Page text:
I really enjoyed doing this! Here’s what some of the others looked like. Mine, above, was the prototype, using The Rogue Ginger’s pattern, here.

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Waiting to be filled with the cutlery and straws

For me this is a really sensible, practical and easy step in reducing waste.

I’m sure they would be available to buy on sites like etsy, by searching “cutlery wrap”. Maybe one day I’ll make them to sell too?!

Wishing you a wonderful day.

A Tale of Two Sicilys … Part 2

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The lunch view in Cefalu … and yes, I know that rhymes!

Gosh, has it really been a month since I last posted? Oops. It was a great month, enjoying the last of the summer sun, with a trip to Lyon, France, thrown in for good measure!

But back to Sicily. The glorious side of Sicily. I’m ready to show you it’s not all refuse and garbage, but gobsmackingly beautiful too.

We spent time on the east coast, where Mt Etna seems to always be looming, then the north west and south east corners. We covered some miles! We visited Passopisciaro, Fiumefreddo, Cefalu, Castellammare del Golfo, Punta Secca, Scicli, Noto, Syracuse, Mt Etna (was 15 degrees Celsius, we didn’t stay long!) and Taormina.

Favourite places?

Continue reading

A Tale of Two Sicilys … Part 1

IMG_7487Sicily … oh, Sicily … the name conjures up all sorts of images – blue seas, blue skies, scarf-wearing nonnas, ancient villages, the mafia, sun-ripened tomatoes, vineyards, fresh seafood, and if you like detective stories, you’ll be thinking Inspector Montalbano too.

We’ve just come home from another fantastic two-week holiday, but it isn’t all of the above. There’s another side to Sicily that is never promoted. And why would it be? I feel torn about writing this post, because I couldn’t wait to go back after last year’s initiation, but it needs to be said.

Sicily is trashed. Majorly trashed.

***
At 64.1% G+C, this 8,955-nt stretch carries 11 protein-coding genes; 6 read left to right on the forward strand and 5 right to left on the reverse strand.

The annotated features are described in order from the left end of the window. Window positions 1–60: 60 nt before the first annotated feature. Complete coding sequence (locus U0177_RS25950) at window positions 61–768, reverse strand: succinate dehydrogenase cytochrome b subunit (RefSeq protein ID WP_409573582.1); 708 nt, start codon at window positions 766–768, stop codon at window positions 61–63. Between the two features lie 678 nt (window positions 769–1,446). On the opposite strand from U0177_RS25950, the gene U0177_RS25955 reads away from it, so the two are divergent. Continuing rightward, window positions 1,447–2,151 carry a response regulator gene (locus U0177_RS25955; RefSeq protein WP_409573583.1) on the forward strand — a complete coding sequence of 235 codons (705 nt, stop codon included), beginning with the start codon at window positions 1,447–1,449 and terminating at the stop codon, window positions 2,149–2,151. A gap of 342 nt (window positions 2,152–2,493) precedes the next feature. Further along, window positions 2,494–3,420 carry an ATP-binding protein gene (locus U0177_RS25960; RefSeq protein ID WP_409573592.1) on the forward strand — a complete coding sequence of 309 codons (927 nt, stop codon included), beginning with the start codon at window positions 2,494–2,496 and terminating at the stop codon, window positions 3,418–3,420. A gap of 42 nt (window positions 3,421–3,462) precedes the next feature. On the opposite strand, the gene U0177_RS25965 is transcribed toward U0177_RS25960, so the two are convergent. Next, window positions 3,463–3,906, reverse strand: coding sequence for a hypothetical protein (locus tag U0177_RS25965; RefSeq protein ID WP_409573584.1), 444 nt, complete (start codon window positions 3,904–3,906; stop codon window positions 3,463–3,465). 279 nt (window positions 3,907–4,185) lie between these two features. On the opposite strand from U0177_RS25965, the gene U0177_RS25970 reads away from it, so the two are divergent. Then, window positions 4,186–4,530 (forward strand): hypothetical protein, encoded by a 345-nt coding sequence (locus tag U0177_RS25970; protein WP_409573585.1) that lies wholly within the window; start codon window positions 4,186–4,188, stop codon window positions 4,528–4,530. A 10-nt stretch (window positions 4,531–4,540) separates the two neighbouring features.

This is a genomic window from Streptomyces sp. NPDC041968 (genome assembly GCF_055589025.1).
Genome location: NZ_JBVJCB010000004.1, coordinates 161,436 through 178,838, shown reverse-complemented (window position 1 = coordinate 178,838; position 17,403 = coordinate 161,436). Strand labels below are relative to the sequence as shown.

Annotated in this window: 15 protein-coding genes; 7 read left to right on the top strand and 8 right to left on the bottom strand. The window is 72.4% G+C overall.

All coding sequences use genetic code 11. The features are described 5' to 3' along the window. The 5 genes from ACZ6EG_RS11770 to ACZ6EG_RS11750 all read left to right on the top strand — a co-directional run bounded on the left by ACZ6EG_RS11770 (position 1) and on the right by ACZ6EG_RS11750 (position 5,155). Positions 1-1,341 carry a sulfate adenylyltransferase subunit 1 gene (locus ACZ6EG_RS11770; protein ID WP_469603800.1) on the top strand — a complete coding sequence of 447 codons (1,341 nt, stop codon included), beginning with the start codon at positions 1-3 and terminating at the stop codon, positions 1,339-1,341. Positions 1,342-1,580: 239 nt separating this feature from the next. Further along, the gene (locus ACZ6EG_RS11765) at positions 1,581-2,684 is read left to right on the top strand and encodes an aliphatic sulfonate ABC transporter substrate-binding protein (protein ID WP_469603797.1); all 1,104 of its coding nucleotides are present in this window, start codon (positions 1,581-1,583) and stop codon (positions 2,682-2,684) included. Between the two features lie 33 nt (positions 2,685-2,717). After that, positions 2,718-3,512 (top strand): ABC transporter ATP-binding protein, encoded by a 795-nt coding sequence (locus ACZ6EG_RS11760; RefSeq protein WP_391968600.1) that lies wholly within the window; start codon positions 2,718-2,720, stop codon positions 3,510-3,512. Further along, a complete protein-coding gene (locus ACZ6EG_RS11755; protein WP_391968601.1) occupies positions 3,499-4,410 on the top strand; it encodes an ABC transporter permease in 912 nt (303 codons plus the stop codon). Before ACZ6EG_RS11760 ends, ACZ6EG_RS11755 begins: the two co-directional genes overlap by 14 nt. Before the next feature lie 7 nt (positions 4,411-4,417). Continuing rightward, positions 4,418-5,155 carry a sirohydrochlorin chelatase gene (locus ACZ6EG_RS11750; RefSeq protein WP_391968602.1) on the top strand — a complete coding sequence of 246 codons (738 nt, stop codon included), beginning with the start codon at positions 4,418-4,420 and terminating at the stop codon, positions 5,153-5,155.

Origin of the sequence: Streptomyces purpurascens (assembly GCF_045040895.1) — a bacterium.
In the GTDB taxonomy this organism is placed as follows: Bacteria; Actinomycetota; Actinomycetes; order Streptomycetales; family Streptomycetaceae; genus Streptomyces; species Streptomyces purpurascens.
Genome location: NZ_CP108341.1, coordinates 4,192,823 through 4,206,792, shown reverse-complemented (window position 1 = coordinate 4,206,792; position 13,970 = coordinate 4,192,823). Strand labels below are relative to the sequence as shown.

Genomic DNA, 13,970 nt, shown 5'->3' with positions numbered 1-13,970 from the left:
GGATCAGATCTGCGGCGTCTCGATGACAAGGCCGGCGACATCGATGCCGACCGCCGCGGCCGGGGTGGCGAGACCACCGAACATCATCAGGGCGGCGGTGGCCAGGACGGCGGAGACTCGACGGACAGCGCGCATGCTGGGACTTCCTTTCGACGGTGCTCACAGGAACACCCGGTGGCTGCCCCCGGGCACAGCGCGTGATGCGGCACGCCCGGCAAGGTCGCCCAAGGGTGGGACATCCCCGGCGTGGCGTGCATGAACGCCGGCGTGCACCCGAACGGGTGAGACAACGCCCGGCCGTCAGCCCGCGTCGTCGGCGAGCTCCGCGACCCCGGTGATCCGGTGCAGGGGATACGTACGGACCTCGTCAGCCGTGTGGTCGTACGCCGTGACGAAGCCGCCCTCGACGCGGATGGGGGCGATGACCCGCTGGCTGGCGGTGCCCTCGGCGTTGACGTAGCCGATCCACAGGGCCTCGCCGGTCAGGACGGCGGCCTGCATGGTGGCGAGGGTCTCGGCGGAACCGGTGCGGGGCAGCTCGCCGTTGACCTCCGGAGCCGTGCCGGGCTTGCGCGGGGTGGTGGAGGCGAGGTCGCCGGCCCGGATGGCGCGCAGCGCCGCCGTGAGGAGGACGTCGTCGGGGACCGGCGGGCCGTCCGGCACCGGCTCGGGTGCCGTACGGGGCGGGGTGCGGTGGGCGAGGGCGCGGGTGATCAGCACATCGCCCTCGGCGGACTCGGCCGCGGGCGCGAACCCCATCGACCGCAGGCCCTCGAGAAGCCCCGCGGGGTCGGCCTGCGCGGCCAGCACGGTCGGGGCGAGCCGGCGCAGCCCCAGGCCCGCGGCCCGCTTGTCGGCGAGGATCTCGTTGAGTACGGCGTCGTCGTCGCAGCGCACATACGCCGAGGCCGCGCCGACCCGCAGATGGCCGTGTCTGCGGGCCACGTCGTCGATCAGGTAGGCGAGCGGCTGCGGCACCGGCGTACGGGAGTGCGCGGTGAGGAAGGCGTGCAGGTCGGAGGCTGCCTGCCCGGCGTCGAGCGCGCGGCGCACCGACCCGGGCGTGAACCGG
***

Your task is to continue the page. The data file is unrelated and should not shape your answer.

This is what we are led to believe it looks like …

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Waves and sunshine and boats and ruins … what’s not to love?

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Doing better in the bathroom

Over the past few months, I’ve been using up all the plastic containers of lotions, potions and promises floating around the bathroom cupboard. I was reusing the ones with spray nozzles to hold homemade alternatives, then impatience and a chance conversation at the local chemist led me to better alternatives.

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Who knew brown could be so pretty? New brown bottles, old clear jar.

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Asking can’t hurt …

I’ve been going to an awesome Turkish kebab restaurant near work (in Bern, Switzerland) for a falafel roll or mezze plate at least once a week for almost a year.

It’s cheap, it’s pretty healthy and the people are nice. Sometimes I eat in, sometimes it’s to go.

Last week, I thought I’d try something different.

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How much does it cost? Week 2

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That’s not a zucchini … THIS is a zucchini 😉 Homegrown goodness!

Finally I have time to write about week 2 of the “as organic as possible, waste-free grocery shopping” experiment.

As mentioned in week 1, some people are concerned that waste free = expensive. Buying organic also costs more than normal produce, so I’m going to do a little experiment to see how much I spend each week on groceries. This unfortunately not unfortunately will be hindered by the fact we’re on holidays from 21 August, but hey, it’s still worth doing the sums.

Continue reading

How much does it cost? Week 1

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First haul of the month

Some people have concerns that waste free is expensive. Buying organic also costs more than normal produce, so I’m going to do a little experiment to see how much I spend in August on all groceries. This unfortunately not unfortunately will be hindered by the fact we’re on holidays from the 21st, but hey, it’s still worth doing the sums.

The cost of living in Switzerland is the highest in the world. Isn’t that just peachy?! Although we don’t live in one of the top 10 most expensive cities in the world (Zürich and Geneva make that list), it still costs a pretty penny to enjoy the spoils of the country’s capital, Bern. Continue reading